Paying for Conscience: European Court awards 112,000 Euros in Armenia v. Jehovah’s Witnesses case

Paying for Conscience: European Court awards 112,000 Euros in Armenia v. Jehovah’s Witnesses case

Photo: www.echr.coe.int

The verdict of the European Court for Human Rights by which a group of Jehovah’s Witnesses have won their lawsuit against the Republic of Armenia, has angered many of those who oppose the religious organization.

Social networks are flooded with outraged comments, saying why their taxes should go to paying the total of 112,000 Euros (about $145,500) the Armenian state has to give to the 17 Jehovah’s Witnesses in alternative military service who had refused to carry weapons, saying that it conflicted with their religious beliefs..

The November 27 verdict says that “the applicants are 19 Armenian nationals who are Jehovah’s Witnesses. Having applied to the authorities to perform alternative labor service instead of military service on religious grounds under the 2004 Alternative Service Act, they were each assigned to perform the service in various institutions such as hospitals, nursing homes and dispensaries. In May and June 2005, they respectively informed those institutions that, since the alternative service was under the control of the military, they could not continue to serve in good conscience, and subsequently left their places of service. Placed in detention for several months following criminal proceedings brought against them for abandoning their service institutions – which had eventually been discontinued – 17 of the applicants complained that they had been detained for an act which had not constituted an offence at the time, in breach of Article 5 § 1 (right to liberty and security) of the European Convention on Human Rights. Further relying in particular on Article 5 § 5 (right to compensation for unlawful detention) they complained that they had been denied compensation for their unlawful detention.”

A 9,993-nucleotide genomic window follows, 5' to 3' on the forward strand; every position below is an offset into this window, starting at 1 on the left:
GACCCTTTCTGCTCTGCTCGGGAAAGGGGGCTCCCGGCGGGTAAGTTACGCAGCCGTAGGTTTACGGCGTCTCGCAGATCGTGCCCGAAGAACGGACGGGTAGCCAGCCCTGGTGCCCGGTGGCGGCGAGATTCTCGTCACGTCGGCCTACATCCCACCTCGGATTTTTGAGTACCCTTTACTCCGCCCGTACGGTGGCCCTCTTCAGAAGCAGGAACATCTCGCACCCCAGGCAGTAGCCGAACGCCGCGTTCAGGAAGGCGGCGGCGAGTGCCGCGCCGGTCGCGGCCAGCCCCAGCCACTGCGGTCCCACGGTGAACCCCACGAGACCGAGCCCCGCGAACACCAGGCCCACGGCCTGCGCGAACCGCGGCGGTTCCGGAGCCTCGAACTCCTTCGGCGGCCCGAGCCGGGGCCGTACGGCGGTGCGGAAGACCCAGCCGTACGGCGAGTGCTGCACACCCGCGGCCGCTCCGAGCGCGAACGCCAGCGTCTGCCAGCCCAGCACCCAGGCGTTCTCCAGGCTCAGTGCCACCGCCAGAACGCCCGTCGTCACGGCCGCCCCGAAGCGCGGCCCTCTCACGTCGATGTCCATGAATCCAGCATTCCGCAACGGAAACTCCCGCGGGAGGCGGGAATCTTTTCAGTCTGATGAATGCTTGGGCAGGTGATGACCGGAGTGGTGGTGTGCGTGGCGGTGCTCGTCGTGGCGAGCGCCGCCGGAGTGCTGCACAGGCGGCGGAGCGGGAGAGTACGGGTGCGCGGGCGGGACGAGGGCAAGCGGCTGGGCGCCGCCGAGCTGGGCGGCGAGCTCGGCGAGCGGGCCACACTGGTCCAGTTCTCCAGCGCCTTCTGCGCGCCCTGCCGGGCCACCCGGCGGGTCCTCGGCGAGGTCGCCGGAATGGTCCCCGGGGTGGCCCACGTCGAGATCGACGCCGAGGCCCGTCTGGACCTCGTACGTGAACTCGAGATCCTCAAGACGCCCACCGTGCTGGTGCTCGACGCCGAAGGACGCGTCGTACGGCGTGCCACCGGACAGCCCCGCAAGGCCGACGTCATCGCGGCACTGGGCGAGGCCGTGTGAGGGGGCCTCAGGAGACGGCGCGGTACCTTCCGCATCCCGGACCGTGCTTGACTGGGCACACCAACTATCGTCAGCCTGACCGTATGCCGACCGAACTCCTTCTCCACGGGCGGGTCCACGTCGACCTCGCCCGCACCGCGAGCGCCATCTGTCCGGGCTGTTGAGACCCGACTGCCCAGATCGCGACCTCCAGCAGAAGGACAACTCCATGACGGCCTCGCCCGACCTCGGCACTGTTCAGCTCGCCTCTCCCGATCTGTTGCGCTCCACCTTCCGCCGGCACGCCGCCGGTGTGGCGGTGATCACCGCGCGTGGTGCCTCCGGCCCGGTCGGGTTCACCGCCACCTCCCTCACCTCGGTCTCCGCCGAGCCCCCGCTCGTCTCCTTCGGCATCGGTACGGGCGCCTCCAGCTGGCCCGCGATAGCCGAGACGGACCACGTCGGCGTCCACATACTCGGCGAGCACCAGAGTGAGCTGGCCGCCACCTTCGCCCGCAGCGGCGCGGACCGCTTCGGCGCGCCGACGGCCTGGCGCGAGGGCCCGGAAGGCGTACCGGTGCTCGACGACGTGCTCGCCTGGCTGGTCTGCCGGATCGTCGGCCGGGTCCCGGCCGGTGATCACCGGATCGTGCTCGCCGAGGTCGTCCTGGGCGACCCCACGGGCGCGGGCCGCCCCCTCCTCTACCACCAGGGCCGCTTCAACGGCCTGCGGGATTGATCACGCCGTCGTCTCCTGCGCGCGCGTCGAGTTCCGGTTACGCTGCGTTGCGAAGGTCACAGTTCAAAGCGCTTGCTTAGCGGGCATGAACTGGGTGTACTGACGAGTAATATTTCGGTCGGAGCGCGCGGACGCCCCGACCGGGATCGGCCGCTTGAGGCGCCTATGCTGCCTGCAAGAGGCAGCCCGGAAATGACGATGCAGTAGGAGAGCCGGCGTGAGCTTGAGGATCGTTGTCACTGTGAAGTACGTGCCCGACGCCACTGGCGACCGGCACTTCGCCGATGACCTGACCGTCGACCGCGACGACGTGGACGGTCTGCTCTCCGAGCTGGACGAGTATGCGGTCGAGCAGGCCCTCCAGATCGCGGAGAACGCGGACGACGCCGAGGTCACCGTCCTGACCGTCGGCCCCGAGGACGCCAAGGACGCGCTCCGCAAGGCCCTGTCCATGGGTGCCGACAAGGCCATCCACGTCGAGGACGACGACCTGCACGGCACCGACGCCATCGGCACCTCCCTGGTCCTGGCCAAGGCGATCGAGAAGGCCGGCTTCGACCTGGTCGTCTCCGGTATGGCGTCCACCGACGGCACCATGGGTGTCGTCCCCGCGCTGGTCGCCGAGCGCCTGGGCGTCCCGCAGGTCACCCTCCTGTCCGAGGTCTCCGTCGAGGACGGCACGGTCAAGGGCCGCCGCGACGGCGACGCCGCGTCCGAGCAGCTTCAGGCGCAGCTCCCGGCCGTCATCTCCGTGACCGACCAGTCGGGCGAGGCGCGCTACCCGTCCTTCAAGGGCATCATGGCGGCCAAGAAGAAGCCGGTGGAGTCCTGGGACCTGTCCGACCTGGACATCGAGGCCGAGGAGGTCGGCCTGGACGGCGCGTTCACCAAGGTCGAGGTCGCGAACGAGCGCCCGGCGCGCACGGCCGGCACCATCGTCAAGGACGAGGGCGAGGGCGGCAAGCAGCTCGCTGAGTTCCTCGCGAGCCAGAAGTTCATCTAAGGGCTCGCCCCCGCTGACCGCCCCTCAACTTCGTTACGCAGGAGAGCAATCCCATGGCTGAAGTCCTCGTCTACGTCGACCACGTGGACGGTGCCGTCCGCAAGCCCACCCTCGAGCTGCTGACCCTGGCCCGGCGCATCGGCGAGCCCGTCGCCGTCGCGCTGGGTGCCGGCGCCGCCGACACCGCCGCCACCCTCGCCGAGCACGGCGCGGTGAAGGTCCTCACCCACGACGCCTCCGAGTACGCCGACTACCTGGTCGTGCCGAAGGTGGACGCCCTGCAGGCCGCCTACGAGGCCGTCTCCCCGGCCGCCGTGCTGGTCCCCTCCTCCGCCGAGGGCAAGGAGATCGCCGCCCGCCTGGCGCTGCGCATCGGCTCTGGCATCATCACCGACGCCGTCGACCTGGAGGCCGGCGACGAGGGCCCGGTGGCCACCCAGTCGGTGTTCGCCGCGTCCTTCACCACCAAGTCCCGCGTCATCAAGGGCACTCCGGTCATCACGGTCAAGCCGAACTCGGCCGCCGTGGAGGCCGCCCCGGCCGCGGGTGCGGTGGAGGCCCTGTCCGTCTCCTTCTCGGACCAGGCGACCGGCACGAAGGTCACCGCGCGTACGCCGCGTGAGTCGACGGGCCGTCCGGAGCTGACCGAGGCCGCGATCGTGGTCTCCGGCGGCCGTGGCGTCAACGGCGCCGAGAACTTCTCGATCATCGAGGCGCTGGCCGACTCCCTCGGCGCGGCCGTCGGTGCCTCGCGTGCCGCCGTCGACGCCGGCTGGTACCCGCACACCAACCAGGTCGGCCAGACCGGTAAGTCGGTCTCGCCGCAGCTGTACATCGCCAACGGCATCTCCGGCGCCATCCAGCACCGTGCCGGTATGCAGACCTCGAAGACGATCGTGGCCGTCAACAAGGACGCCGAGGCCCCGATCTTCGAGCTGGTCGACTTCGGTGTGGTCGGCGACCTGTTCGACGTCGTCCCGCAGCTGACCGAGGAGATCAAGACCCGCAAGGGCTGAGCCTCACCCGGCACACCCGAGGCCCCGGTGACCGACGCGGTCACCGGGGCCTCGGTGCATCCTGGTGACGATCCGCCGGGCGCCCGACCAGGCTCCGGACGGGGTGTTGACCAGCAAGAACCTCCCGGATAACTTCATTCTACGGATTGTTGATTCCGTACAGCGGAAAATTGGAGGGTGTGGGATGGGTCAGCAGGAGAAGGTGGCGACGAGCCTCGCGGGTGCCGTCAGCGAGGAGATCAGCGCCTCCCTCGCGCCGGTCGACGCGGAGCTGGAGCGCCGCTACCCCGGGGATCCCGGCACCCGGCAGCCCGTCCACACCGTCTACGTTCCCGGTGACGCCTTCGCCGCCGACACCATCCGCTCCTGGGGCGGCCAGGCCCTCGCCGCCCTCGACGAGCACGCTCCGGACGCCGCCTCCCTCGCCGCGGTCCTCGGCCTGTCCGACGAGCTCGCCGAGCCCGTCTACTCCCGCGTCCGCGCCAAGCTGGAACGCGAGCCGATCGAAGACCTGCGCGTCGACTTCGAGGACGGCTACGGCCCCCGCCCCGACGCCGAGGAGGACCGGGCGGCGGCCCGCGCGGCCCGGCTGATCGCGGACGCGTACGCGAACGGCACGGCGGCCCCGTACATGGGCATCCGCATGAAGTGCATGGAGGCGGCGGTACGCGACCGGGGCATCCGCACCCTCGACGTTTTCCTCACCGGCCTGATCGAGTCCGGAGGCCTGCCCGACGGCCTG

Tigran Harutyunyan, press secretary for Jehovah’s Witnesses in Armenia, told ArmeniaNow that his organization has filed two more lawsuits to the European Court [they haven’t been considered yet]. Those are group cases involving 16 Jehovah’s Witnesses. Three other Jehovah’s Witnesses had won their case at the European Court, which ruled in their favor, confirming their right to refuse army service on religious grounds.

“At the moment 31 Jehovah’s Witnesses are serving their terms in prison [for having refused alternative military service], 15 others have been convicted but have not been sent to prison yet, as the verdict has been appealed,” says Harutyunyan.

The field is still regulated by the law on “Alternative Military Service” that came into force in 2004. The defense ministry however drafted a bill of amendments last year considering a number of controversial issues. The parliament has not discussed the draft law yet.